Having read the Fortescue piece, I couldn't help but notice the references to the Bishop of Rome lamenting the place of Constantinople among the patriarchates. Leo and Gregory realized that the patriarchal system, even if it was only the three Petrine sees (Rome, Alexandria, Antioch), actually meant something. Rome was and is the first among the patriarchs... but this has absolutely not meaning today for the pope of Rome.

    3. I think the theory is just common sense. The Orthies wouldn't claim the title if they did not think the same thing!

      The Patriarchal sees were balances of powers and traditions, not things special unto themselves. There is no definition of a patriarch from a Council nor could there be; a patriarch is a father of a theological and liturgical tradition, and whose expression historically varied from patriarchate to patriarchate. Antioch was once a very strong patriarchate until the Byzantines made it subservient to Constantinople in the 4th century, took away their liturgy in the 11th, and the Turks forced the Uniate church (Antiochian Orthodox who left the Melkites) to be puppets of the bishop of Constantinople.

      The Pope today has no sight beyond his the frames of his own glasses. What of it? Are there any other genuine patriarchs today? It is a serious question. I have advocated for a revival of patriarchates, but if we are honest new ones would have to be erected. The historical sees of honor are dead and meaningless.

    4. I hear what you're saying and I don't necessarily disagree with you. I think the original three patriarchates (Rome, Alexandria, Antioch) were things special unto themselves. Not de jure divino, but I don't even think Rome qua Rome was de jure divino either. There is no definition of patriarchs from a council, true; likewise, there was no definition of papal authority before Vatican I (though we can throw in Florence and some of its predecessors for good measure).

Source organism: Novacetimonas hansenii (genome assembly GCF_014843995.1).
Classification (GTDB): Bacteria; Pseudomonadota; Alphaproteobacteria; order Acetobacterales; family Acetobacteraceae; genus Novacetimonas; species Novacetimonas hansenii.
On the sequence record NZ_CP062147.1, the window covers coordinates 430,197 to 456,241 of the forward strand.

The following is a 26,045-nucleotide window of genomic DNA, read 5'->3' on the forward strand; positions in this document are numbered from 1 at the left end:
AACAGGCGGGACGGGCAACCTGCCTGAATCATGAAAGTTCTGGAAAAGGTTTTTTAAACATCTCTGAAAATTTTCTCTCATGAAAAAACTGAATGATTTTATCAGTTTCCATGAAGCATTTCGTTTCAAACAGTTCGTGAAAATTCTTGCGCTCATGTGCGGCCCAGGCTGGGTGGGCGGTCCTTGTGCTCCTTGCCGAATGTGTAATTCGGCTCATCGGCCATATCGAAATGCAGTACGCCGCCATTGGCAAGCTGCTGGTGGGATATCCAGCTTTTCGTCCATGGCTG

I agree with you that new patriarchates need to be erected; however, I think we need, as in everything, to understand that we are not the end of history, we are in the middle of it. Amongst the Orthodox, the following have been established as patriarchates: Moscow, Georgia, Serbia, Romania, and Bulgaria. If the Orthodox in North and South America could get it together, prove they can become independent Churches, there could easily be new patriarchates erected for the U.S., Canada, Central America, South America, etc. Time will tell. Look how long it took for Jerusalem to become its own patriarchate.

      I think Constantinople's pseudo-primacy among the East will some day be corrected. With Meletius II came an end to the Antiochian patriarchs being Greeks. But are there even enough Chalcedonian Orthodox left in Alexandria and Jerusalem from which to call out a native son as patriarch? Perhaps in the future.

      I think these are good discussions, Rad Trad, and I'm thankful for your blog that so many level-headed, reasonable people are able to openly banter about. All I ask is that you don't plug Adam DeVille's book. ;-)